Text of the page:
Born in Naples in 1927, Mario Valentino began his career as a designer against the backdrop of post-war Italy. His father had made bespoke shoes for the Neapolitan aristocracy before the war and Valentino therefore grew up among the artisanal processes of leather craftsmanship, later earning himself the nickname ‘King of Leather’ for his studied mastery of the material. Over several decades, he amassed an unrivalled collection of fine art and 20th Century Design, including this elegant palmwood sideboard, which is offered in the upcoming Design sale in Paris on 3 May.
An innovator in design, Valentino intuitively responded to the dynamism of mid-century Europe and its demand for rich colours, voluptuous silhouettes and high, sculptural shoes. As European products began to enter the American market reinvigorated by the economic boost of the Marshall Plan, so too did Valentino’s designs captivate an international audience, with the particular, elegant cachet of quality conferred by the ‘Made In Italy’ label.
Along with Roger Vivier, Mario Valentino was one of the earliest exponents of the low-cut stiletto and a pioneer of the flat sandal, at one point scandalising the fashion world by creating a sandal made of coral. Praised by Diana Vreeland, Valentino’s deconstructed sandals were iconically photographed by a young Guy Bourdin for the cover of French Vogue in 1956, engaging a new wave of high-profile customers including Jackie Onassis, Elizabeth Taylor, Ava Gardner and Catherine Deneuve.
A storied designer and dedicated patron of the arts, Mario Valentino shaped a fashion empire from its beginnings as a local service for well-heeled Neapolitans into a global phenomenon and cultural legacy. From clothing collaborations with Paco Rabanne and Karl Lagerfeld to his work with iconic image-makers Richard Avedon and Helmut Newton, Valentino ranks among one of the most beloved designers of the twentieth century. Sotheby’s is delighted to present a selection of works from the Mario Valentino collection, offered in London in the Impressionist & Modern Art Evening and Day Sales on 19 and 20 June and in the Contemporary Art Evening and Day Sales on 26 and 27 June.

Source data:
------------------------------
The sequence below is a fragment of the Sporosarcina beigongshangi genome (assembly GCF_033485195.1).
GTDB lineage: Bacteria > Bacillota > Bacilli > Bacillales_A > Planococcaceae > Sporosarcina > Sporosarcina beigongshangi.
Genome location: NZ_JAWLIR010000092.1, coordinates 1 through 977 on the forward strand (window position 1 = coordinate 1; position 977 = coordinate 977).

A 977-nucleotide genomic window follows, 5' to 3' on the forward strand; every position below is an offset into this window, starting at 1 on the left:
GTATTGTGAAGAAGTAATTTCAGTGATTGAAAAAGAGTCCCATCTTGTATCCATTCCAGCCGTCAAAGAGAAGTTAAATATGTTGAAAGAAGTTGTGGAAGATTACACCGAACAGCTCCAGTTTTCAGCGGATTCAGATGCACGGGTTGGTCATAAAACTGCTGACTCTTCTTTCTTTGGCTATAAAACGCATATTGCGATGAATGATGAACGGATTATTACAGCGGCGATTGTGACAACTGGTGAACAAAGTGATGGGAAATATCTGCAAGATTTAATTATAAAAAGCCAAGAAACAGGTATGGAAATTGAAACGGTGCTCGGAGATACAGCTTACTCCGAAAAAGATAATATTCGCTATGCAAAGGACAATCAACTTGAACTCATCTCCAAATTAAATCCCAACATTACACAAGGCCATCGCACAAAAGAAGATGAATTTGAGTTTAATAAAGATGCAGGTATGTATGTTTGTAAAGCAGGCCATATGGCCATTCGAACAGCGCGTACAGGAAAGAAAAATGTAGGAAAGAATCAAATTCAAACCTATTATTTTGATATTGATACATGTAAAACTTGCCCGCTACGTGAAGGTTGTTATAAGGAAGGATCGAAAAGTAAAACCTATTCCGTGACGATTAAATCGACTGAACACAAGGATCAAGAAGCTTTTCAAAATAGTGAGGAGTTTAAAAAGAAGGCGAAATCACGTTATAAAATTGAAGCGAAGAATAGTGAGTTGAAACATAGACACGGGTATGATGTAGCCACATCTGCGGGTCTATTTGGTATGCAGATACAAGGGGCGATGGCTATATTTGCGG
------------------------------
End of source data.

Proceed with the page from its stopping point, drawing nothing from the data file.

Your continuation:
Among his contemporaries in the landscape of Italian fashion, Valentino counted the Marquis Emilio Pucci and Salvatore Ferragamo, both of whom were gaining ground in the European and American markets. The twin passions for art and fashion were felt keenly by this generation of young designers, whose chromatic sensibilities in the world of couture translated symbiotically into a devotion to Italian art and collecting. Valentino himself sponsored the restoration of hand-embroidered tapestries and sixteenth-century frescoes at the Neapolitan convent of Santa Chiara. He housed part of his collection in his apartment at the Cellamare Palace adorning rooms already filled with elegant 1920s and 30s furniture.
This collection featured works by Andy Warhol, who became a friend, Gino Severini, Giorgio de Chirico and Art Nouveau objects by René Lalique and Marius-Ernest Sabino. As was the custom among his peers, Valentino also filled his retail and manufacturing spaces with fine art and precious objects; the collection was to be experienced and felt not only by himself but by those living and working around him. The designer had developed a firm friendship with dealer and curator Lucio Amelio, who exhibited international contemporary artists at his gallery in Naples. His friendship with Amelio proved to be a seminal one, whose patronage of exhibitions at the gallery was key to transforming the city into a bastion of the avant-garde landscape of the 1980s.
The present sideboard by Eugène Printz, epitomises his style: the use of palmwood, one of his most recognisable wood, combined with the oxidised brass ornaments of the base and the silky sycamore veneer used for the inner parts, all together make of this sideboard an extremely refine and luxurious example of Printz at his best. It also reflect the high standard of craftsmanship used in France during the 30s where processes inherited by the XVIIIth century traditional cabinet making where originally and dynamically re-interpreted to appeal to the new trends of Art Déco.
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